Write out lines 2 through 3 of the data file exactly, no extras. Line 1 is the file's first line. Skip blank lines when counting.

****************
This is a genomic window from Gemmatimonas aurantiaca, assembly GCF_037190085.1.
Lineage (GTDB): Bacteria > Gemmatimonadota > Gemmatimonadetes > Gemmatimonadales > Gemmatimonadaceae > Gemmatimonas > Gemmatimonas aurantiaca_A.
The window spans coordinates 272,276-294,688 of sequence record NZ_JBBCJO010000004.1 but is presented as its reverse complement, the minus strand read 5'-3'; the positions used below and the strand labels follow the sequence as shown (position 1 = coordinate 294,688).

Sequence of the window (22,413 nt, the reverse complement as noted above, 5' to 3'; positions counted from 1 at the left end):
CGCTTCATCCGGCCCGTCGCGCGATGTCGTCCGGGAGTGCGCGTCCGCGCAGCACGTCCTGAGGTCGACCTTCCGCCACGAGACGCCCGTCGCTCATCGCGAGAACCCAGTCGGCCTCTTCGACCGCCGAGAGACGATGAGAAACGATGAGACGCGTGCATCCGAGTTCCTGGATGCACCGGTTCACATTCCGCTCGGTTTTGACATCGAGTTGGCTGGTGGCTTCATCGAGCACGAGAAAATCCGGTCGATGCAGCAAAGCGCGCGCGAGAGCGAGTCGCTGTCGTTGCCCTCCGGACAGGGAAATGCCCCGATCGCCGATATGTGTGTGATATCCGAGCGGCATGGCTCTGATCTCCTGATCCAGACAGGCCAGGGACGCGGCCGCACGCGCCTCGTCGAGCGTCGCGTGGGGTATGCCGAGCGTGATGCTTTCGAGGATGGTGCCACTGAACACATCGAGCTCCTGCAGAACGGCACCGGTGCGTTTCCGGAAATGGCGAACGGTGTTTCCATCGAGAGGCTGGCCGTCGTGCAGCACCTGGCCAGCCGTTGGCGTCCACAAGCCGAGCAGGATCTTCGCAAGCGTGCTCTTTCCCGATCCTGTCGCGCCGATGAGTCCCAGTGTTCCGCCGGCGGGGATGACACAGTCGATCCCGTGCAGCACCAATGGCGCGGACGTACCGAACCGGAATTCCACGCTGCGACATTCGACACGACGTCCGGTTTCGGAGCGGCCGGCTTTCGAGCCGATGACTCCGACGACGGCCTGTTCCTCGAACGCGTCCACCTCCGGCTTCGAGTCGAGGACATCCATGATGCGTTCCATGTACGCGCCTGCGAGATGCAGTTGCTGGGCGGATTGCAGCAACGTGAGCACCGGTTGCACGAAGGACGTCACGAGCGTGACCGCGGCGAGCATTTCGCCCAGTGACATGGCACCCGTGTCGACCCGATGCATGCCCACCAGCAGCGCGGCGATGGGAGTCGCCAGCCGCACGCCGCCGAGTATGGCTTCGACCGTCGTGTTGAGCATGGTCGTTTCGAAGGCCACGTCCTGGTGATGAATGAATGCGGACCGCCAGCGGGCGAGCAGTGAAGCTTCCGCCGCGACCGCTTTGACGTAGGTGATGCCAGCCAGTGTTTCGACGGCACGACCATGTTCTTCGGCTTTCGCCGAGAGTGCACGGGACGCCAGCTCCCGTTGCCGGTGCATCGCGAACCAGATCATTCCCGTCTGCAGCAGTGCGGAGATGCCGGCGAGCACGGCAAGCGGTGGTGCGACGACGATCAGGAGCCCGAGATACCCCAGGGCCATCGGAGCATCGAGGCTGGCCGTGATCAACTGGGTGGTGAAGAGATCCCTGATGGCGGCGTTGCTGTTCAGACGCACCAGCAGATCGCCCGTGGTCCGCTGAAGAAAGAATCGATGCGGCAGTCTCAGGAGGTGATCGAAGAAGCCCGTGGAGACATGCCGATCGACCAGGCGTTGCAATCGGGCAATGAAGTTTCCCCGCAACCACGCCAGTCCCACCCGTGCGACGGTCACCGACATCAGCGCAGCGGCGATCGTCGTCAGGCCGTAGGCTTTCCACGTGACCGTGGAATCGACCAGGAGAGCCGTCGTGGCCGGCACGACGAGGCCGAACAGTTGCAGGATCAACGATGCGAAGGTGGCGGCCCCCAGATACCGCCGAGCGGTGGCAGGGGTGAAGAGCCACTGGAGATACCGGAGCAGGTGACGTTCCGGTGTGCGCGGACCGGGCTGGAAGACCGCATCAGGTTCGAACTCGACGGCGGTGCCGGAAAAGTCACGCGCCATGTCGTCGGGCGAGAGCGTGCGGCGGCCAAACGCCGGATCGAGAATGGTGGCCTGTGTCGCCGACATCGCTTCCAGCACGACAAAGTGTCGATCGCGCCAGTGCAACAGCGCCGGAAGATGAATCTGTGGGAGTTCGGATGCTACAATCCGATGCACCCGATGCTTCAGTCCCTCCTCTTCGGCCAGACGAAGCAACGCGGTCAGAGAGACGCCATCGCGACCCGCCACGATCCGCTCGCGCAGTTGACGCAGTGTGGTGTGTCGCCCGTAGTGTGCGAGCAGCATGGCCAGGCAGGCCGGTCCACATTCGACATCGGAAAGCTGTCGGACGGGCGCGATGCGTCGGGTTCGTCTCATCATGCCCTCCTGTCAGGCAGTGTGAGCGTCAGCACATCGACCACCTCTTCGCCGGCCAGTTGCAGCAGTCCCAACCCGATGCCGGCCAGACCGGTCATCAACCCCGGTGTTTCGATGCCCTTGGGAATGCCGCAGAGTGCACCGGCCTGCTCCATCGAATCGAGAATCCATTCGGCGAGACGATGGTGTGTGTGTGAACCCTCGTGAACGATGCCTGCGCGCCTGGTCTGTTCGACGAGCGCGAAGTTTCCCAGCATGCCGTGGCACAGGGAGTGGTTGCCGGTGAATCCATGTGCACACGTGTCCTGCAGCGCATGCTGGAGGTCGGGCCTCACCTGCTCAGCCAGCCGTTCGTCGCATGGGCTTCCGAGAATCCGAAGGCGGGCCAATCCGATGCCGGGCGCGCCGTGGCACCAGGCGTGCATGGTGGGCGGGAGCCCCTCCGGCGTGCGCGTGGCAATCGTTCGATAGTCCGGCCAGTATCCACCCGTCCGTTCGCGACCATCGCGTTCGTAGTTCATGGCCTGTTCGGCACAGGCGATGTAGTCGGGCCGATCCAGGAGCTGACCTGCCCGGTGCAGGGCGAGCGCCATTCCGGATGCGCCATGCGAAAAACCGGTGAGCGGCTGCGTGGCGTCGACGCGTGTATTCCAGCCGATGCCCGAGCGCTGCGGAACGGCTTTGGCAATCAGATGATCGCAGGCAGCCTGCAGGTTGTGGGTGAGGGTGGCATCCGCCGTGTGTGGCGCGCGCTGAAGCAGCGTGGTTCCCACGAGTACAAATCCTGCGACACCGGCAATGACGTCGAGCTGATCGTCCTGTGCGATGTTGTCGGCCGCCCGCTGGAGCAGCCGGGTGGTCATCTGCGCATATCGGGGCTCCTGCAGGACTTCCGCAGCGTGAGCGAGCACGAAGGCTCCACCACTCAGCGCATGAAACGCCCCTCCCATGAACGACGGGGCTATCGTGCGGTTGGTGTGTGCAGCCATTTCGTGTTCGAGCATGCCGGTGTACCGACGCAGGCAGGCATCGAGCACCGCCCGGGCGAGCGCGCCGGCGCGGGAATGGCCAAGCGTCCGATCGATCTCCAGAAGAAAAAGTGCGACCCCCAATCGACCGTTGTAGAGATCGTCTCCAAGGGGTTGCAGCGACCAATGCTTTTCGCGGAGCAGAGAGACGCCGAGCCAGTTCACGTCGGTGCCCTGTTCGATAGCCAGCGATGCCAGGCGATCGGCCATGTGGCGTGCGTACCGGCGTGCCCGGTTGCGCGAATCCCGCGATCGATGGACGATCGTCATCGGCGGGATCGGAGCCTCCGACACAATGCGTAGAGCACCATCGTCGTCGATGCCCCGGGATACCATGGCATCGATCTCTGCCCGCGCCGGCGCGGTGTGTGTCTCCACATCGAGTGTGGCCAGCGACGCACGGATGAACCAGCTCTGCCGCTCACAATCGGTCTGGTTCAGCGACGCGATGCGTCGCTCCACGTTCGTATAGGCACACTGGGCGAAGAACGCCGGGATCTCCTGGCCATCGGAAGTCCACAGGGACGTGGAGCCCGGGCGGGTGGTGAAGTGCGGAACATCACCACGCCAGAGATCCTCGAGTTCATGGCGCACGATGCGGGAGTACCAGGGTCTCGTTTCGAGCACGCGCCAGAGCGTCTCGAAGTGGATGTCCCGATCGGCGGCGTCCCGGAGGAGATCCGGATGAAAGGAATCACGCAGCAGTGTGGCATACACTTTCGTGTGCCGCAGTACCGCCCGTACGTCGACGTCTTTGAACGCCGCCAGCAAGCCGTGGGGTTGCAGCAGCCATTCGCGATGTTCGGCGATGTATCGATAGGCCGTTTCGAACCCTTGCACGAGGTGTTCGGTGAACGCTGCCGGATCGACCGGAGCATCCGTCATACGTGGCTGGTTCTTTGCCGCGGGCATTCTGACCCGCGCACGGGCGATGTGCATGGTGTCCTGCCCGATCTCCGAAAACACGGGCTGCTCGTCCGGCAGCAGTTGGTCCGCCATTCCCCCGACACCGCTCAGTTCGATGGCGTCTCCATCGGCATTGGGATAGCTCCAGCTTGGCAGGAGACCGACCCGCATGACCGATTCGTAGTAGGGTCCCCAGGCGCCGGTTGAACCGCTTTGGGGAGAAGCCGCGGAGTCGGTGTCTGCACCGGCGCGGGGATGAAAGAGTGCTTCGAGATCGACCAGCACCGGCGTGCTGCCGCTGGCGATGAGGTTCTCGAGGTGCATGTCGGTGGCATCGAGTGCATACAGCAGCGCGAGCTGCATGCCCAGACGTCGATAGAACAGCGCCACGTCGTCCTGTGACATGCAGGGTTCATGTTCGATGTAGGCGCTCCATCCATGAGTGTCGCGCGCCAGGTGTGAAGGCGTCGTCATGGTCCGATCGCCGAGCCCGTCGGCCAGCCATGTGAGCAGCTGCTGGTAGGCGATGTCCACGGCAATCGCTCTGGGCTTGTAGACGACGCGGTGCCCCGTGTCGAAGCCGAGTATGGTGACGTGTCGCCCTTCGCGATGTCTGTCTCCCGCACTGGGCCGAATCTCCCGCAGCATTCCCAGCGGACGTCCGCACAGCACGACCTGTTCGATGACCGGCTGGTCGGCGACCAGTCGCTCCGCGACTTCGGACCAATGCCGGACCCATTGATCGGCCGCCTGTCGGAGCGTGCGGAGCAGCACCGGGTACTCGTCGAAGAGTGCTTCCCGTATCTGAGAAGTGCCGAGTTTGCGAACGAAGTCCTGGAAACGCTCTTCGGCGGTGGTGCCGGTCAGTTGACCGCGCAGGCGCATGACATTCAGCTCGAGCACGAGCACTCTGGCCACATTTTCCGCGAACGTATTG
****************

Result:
Lineage (GTDB): Bacteria > Gemmatimonadota > Gemmatimonadetes > Gemmatimonadales > Gemmatimonadaceae > Gemmatimonas > Gemmatimonas aurantiaca_A.
The window spans coordinates 272,276-294,688 of sequence record NZ_JBBCJO010000004.1 but is presented as its reverse complement, the minus strand read 5'-3'; the positions used below and the strand labels follow the sequence as shown (position 1 = coordinate 294,688).